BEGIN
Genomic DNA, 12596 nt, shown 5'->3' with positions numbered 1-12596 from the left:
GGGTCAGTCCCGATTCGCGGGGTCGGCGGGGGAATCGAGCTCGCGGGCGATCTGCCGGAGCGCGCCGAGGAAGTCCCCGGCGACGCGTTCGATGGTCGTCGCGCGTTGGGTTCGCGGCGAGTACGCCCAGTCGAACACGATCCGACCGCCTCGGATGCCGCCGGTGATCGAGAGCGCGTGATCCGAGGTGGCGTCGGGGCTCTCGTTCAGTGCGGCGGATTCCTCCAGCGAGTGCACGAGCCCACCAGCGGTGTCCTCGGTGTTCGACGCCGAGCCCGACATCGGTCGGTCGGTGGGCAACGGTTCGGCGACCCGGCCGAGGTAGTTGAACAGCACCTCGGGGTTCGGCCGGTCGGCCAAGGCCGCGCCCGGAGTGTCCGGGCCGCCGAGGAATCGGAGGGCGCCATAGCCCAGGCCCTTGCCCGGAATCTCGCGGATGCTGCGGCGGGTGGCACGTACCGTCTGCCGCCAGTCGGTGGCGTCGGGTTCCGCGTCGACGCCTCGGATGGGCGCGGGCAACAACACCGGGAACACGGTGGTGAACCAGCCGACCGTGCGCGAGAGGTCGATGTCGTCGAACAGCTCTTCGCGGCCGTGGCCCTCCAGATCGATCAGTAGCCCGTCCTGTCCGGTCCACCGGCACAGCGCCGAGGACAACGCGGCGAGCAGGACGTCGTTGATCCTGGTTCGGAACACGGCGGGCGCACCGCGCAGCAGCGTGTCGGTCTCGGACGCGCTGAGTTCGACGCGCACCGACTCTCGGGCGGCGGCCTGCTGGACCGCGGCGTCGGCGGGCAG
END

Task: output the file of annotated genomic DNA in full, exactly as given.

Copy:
Genomic DNA, 12596 nt, shown 5'->3' with positions numbered 1-12596 from the left:
GGGTCAGTCCCGATTCGCGGGGTCGGCGGGGGAATCGAGCTCGCGGGCGATCTGCCGGAGCGCGCCGAGGAAGTCCCCGGCGACGCGTTCGATGGTCGTCGCGCGTTGGGTTCGCGGCGAGTACGCCCAGTCGAACACGATCCGACCGCCTCGGATGCCGCCGGTGATCGAGAGCGCGTGATCCGAGGTGGCGTCGGGGCTCTCGTTCAGTGCGGCGGATTCCTCCAGCGAGTGCACGAGCCCACCAGCGGTGTCCTCGGTGTTCGACGCCGAGCCCGACATCGGTCGGTCGGTGGGCAACGGTTCGGCGACCCGGCCGAGGTAGTTGAACAGCACCTCGGGGTTCGGCCGGTCGGCCAAGGCCGCGCCCGGAGTGTCCGGGCCGCCGAGGAATCGGAGGGCGCCATAGCCCAGGCCCTTGCCCGGAATCTCGCGGATGCTGCGGCGGGTGGCACGTACCGTCTGCCGCCAGTCGGTGGCGTCGGGTTCCGCGTCGACGCCTCGGATGGGCGCGGGCAACAACACCGGGAACACGGTGGTGAACCAGCCGACCGTGCGCGAGAGGTCGATGTCGTCGAACAGCTCTTCGCGGCCGTGGCCCTCCAGATCGATCAGTAGCCCGTCCTGTCCGGTCCACCGGCACAGCGCCGAGGACAACGCGGCGAGCAGGACGTCGTTGATCCTGGTTCGGAACACGGCGGGCGCACCGCGCAGCAGCGTGTCGGTCTCGGACGCGCTGAGTTCGACGCGCACCGACTCTCGGGCGGCGGCCTGCTGGACCGCGGCGTCGGCGGGCAG